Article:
In order for the kinematic term (32View Equation) to be consistent with the KLT equations, all terms which contract a “left” space-time index with a “right” one need to be eliminated. A useful trick for doing so is to introduce a “dilaton” scalar field that can be used to remove the graviton trace from the quadratic terms in the Lagrangian. The appearance of the dilaton as an auxiliary field to help rearrange the Lagrangian is motivated by string theory, which requires the presence of such a field. Following the discussion of Refs. [2526Jump To The Next Citation Point], consider instead a Lagrangian for gravity coupled to a scalar:

2 √ --- √ --- LEH = --- − gR + − g∂μ ϕ∂μϕ. (33 ) κ2
Since the auxiliary field ϕ is quadratic in the Lagrangian, it does not appear in any tree diagrams involving only external gravitons [26Jump To The Next Citation Point]. It therefore does not alter the tree S-matrix of purely external gravitons. (For theories containing dilatons one can allow the dilaton to be an external physical state.) In de Donder gauge, for example, taking gμν = ημν + κh μν, the quadratic part of the Lagrangian including the dilaton is
1- 2 μν 1- μ 2 ν 2 L2 = − 2h μν∂ h + 4h μ ∂ hν − ϕ ∂ ϕ. (34 )
The term involving μ hμ can be eliminated with the field redefinitions
∘ ------- 2 hμν → hμν + ημν ------ ϕ (35 ) D − 2
∘ ------- ϕ → 1-hμμ + D-−--2ϕ, (36 ) 2 2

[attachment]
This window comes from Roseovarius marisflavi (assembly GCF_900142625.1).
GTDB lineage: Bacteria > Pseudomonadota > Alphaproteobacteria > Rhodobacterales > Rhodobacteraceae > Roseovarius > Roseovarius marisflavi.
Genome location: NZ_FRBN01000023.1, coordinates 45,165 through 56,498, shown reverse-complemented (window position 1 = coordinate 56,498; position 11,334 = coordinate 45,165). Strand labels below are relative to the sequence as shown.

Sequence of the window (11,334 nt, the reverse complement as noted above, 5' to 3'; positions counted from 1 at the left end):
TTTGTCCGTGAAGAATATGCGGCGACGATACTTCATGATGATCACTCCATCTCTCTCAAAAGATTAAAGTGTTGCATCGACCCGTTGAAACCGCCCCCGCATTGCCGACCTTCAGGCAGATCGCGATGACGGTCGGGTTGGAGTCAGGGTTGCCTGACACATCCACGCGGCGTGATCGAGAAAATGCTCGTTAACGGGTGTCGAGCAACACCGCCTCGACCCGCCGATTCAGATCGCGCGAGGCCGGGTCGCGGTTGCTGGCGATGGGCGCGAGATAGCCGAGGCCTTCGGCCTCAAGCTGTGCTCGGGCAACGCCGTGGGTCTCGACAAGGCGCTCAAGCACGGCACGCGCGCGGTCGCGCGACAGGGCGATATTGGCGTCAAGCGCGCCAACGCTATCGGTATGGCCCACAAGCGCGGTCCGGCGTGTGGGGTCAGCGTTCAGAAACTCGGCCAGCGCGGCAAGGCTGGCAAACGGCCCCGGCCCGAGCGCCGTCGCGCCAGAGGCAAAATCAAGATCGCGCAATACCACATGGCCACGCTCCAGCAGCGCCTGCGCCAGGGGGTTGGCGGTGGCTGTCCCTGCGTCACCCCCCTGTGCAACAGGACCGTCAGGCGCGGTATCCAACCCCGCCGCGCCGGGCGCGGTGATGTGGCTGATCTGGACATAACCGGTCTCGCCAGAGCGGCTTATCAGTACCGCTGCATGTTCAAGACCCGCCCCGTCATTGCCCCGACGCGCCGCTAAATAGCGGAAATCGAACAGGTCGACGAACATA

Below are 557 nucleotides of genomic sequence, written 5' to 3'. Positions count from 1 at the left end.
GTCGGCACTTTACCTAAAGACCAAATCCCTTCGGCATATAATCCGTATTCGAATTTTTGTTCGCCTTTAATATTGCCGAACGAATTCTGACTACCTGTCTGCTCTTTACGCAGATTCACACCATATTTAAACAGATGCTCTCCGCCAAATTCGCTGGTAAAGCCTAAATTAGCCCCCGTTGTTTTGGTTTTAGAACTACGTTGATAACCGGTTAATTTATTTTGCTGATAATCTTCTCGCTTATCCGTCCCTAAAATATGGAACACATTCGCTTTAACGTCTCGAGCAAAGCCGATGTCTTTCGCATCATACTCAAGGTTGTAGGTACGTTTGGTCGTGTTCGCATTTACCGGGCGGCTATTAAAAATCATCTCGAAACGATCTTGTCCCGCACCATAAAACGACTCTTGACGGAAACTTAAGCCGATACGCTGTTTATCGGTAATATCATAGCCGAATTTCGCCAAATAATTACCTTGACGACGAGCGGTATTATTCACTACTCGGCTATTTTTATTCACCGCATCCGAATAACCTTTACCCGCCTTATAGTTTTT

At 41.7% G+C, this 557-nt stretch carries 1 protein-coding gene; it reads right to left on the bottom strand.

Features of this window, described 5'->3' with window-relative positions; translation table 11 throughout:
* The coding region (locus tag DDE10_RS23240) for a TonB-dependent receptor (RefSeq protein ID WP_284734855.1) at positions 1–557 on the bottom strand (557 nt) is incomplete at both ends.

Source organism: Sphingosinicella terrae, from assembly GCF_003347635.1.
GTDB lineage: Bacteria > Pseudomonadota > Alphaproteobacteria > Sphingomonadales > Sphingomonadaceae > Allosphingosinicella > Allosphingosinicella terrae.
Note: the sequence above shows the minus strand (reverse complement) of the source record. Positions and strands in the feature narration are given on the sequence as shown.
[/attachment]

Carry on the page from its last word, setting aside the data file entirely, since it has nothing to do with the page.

L2 → − 1hμν∂2h μν + ϕ∂2ϕ. (37 ) 2
One might be concerned that the field redefinition might alter gravity scattering amplitudes. However, because this field redefinition does not alter the trace-free part of the graviton field it cannot change the scattering amplitudes of traceless gravitons [26Jump To The Next Citation Point].

Of course, the rearrangement of the quadratic terms is only the first step. In order to make the Einstein–Hilbert Lagrangian consistent with the KLT factorization, a set of field variables should exist where all space-time indices can be separated into “left” and “right” classes. To do so, all terms of the form

μ ν λ μ hμ , hμ hν h λ, ⋅⋅⋅, (38 )
need to be eliminated since they contract left indices with right ones. A field redefinition that accomplishes this is [26Jump To The Next Citation Point]:
∘ -2-κϕ ∘ -2-κϕ ( κ2 ) gμν = e D−2 eκhμν ≡ e D−2 ημν + κh μν + --hμρh ρν + ⋅⋅⋅ . (39 ) 2